Ontario: a rare and proper s. 5(1)(a)(iv) analysis

Chelli-Greco v. Rizk  includes a solid section 5(1)(a)(iv) discovery analysis (which appear in limitations jurisprudence quite infrequently).  Justice Hackland held that it did not become legally appropriate for the plaintiff to discover her claim against her dentist until their dentist-patient relationship ended:

[19]           In my view the present case is an equally compelling situation to support the proposition that the plaintiff’s action was not discovered until the dentist-patient relationship had ended.  It could not fairly be said that the plaintiff should have considered it appropriate to commence proceedings against her dentist while he was attempting to remediate her dental problems which she was given to understand arose from the poor health of her teeth which supported her bridge. As the plaintiff’s expert pointed out, a major problem for the plaintiff was the lack of an informed consent discussion surrounding the treatment she was receiving.  She remained under the defendant’s influence and professional guidance, without proper advice, for the duration of the dentist-patient relationship.  In these circumstances, I cannot be satisfied that it was appropriate for the plaintiff to opt for legal proceedings instead of seeking remediation by continuing to seek treatment form the defendant.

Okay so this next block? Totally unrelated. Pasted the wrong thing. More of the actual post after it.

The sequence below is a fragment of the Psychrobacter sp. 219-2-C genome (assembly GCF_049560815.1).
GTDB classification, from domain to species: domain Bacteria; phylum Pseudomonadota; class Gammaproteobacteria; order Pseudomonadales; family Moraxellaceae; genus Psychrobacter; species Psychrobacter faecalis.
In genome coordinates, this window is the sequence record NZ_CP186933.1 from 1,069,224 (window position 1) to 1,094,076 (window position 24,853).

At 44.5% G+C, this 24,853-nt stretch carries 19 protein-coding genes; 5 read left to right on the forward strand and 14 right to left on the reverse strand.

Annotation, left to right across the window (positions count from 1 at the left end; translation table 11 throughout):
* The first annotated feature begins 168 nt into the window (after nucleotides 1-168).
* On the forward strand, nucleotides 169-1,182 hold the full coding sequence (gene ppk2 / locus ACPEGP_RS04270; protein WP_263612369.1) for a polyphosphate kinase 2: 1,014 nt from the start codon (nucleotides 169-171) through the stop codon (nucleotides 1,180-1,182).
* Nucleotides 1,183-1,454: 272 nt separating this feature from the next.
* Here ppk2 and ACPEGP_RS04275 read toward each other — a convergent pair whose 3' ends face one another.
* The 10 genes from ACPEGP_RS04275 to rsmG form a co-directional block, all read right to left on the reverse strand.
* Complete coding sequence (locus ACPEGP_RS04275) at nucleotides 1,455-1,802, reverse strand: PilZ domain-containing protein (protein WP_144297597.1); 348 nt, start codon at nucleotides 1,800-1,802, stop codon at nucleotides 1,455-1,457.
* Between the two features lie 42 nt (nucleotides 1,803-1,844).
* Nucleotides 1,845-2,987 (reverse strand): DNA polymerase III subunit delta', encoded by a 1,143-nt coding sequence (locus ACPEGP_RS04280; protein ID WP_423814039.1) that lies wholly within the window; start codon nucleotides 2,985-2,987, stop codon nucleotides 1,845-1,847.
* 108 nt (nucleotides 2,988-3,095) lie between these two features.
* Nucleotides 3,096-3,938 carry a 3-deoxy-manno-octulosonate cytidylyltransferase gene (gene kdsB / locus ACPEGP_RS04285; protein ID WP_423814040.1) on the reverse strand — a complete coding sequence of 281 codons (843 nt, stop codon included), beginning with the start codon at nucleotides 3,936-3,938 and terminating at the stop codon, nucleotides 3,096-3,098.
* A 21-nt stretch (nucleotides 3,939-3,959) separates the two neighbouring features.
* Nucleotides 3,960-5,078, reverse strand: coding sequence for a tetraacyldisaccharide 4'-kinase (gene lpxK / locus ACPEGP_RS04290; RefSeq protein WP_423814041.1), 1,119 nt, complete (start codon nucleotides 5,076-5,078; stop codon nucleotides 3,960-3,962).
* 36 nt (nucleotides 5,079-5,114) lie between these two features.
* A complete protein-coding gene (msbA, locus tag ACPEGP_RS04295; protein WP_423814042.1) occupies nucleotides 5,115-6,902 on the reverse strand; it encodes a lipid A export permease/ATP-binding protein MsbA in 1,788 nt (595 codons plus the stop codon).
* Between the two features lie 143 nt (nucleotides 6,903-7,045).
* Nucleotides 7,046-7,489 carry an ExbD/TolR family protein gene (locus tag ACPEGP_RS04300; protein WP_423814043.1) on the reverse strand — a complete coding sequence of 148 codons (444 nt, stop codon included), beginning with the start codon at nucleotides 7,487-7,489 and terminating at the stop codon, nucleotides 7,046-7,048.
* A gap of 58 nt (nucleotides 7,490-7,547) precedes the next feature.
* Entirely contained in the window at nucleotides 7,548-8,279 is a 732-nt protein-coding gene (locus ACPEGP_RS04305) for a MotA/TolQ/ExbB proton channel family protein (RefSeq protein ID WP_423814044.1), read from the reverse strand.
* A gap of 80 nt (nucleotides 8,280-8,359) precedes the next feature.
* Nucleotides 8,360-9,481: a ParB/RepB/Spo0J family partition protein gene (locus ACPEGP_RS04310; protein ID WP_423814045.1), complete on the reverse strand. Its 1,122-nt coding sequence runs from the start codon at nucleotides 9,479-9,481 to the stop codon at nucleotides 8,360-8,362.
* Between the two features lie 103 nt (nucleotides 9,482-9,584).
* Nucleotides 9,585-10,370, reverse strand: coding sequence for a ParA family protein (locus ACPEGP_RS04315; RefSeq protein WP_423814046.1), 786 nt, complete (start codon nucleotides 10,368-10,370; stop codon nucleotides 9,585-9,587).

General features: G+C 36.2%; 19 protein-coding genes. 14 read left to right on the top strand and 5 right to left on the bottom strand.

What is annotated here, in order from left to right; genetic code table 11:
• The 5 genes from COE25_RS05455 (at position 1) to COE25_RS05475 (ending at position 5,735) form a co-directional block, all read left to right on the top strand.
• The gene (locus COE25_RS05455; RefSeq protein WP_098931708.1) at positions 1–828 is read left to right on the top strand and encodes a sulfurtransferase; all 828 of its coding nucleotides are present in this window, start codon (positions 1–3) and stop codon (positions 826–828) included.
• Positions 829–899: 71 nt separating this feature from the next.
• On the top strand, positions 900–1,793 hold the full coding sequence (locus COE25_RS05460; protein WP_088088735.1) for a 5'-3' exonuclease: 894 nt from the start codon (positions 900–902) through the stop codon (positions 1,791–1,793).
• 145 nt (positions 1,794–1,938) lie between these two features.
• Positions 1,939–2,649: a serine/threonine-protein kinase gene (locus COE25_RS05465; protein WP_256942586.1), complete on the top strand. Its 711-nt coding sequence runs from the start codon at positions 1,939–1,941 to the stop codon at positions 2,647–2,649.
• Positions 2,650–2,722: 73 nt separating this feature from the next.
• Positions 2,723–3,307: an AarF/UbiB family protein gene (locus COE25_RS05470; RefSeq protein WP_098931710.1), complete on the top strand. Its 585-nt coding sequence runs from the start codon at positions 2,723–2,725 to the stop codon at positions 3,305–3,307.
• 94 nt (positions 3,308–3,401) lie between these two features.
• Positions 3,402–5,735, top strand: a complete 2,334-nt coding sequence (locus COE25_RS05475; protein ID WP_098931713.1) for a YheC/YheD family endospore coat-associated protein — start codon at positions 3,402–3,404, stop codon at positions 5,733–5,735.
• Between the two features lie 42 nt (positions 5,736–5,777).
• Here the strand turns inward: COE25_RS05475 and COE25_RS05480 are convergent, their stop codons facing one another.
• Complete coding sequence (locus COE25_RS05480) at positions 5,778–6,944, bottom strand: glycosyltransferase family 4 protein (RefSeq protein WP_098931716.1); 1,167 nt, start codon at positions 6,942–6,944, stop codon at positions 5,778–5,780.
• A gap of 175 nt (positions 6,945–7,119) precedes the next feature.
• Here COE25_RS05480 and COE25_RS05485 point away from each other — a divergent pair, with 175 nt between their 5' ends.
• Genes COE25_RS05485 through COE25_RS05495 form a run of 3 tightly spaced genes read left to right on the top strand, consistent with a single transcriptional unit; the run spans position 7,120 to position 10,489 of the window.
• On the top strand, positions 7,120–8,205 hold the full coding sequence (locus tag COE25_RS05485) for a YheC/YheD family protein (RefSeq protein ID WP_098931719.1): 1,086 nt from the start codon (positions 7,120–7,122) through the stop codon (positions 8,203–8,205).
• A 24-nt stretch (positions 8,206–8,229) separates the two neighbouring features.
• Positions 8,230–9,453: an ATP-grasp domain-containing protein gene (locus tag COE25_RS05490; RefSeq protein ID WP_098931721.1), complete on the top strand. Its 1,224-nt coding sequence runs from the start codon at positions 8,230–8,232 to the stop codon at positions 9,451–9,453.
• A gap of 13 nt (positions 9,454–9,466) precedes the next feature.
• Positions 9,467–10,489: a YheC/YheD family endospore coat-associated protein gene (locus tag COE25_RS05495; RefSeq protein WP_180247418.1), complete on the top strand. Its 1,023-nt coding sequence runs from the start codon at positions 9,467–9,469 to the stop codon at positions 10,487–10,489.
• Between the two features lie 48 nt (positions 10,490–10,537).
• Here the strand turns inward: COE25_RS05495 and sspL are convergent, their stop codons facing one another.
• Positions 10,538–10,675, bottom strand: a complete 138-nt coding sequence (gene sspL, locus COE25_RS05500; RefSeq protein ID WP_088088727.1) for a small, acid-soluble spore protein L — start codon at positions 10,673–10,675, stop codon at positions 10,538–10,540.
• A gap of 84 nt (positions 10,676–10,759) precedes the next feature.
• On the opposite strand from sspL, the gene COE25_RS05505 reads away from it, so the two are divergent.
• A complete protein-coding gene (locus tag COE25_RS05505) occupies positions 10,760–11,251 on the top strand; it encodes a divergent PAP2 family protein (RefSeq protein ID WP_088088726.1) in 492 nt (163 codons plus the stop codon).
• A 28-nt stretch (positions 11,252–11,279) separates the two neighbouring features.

The situation that was equally compelling was that in Brown v. Baum, an excellent decision from Justice Mew that I wrote about here.

UPDATE: The Court of Appeal has upheld this decision.